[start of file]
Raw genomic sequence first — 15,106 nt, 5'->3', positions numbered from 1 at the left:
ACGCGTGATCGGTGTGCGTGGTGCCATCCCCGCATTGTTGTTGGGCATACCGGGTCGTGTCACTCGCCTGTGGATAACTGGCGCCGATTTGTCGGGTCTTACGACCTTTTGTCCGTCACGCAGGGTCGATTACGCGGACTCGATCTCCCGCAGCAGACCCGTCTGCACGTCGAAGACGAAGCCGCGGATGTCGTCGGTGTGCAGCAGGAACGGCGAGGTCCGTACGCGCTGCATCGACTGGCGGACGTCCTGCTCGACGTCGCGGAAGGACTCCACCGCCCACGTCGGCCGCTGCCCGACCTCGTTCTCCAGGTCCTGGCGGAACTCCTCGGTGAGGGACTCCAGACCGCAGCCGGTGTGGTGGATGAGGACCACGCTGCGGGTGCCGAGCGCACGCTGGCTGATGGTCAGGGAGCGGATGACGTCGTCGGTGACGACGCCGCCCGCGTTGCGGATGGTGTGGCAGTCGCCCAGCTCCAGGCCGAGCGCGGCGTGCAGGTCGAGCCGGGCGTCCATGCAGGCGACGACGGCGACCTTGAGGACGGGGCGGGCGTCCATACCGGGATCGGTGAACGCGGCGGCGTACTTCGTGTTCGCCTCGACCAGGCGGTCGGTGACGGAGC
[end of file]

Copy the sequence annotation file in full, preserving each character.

Raw genomic sequence first — 15,106 nt, 5'->3', positions numbered from 1 at the left:
ACGCGTGATCGGTGTGCGTGGTGCCATCCCCGCATTGTTGTTGGGCATACCGGGTCGTGTCACTCGCCTGTGGATAACTGGCGCCGATTTGTCGGGTCTTACGACCTTTTGTCCGTCACGCAGGGTCGATTACGCGGACTCGATCTCCCGCAGCAGACCCGTCTGCACGTCGAAGACGAAGCCGCGGATGTCGTCGGTGTGCAGCAGGAACGGCGAGGTCCGTACGCGCTGCATCGACTGGCGGACGTCCTGCTCGACGTCGCGGAAGGACTCCACCGCCCACGTCGGCCGCTGCCCGACCTCGTTCTCCAGGTCCTGGCGGAACTCCTCGGTGAGGGACTCCAGACCGCAGCCGGTGTGGTGGATGAGGACCACGCTGCGGGTGCCGAGCGCACGCTGGCTGATGGTCAGGGAGCGGATGACGTCGTCGGTGACGACGCCGCCCGCGTTGCGGATGGTGTGGCAGTCGCCCAGCTCCAGGCCGAGCGCGGCGTGCAGGTCGAGCCGGGCGTCCATGCAGGCGACGACGGCGACCTTGAGGACGGGGCGGGCGTCCATACCGGGATCGGTGAACGCGGCGGCGTACTTCGTGTTCGCCTCGACCAGGCGGTCGGTGACGGAGC